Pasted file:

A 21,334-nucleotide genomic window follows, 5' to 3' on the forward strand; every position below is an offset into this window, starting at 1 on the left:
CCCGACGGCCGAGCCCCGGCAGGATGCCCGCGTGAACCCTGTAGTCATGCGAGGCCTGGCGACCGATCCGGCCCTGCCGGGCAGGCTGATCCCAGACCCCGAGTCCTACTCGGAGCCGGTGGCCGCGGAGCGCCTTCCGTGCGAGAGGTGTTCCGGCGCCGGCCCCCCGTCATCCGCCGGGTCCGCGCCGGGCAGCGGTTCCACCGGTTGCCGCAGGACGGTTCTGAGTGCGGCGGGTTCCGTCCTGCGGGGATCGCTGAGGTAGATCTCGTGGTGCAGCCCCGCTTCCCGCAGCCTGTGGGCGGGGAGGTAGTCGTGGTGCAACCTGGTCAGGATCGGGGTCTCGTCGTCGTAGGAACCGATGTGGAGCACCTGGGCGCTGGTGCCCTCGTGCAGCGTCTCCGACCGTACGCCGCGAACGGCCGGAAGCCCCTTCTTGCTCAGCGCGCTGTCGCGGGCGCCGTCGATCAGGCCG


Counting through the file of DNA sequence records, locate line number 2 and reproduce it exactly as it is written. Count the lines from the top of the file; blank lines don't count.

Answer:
CCCGACGGCCGAGCCCCGGCAGGATGCCCGCGTGAACCCTGTAGTCATGCGAGGCCTGGCGACCGATCCGGCCCTGCCGGGCAGGCTGATCCCAGACCCCGAGTCCTACTCGGAGCCGGTGGCCGCGGAGCGCCTTCCGTGCGAGAGGTGTTCCGGCGCCGGCCCCCCGTCATCCGCCGGGTCCGCGCCGGGCAGCGGTTCCACCGGTTGCCGCAGGACGGTTCTGAGTGCGGCGGGTTCCGTCCTGCGGGGATCGCTGAGGTAGATCTCGTGGTGCAGCCCCGCTTCCCGCAGCCTGTGGGCGGGGAGGTAGTCGTGGTGCAACCTGGTCAGGATCGGGGTCTCGTCGTCGTAGGAACCGATGTGGAGCACCTGGGCGCTGGTGCCCTCGTGCAGCGTCTCCGACCGTACGCCGCGAACGGCCGGAAGCCCCTTCTTGCTCAGCGCGCTGTCGCGGGCGCCGTCGATCAGGCCG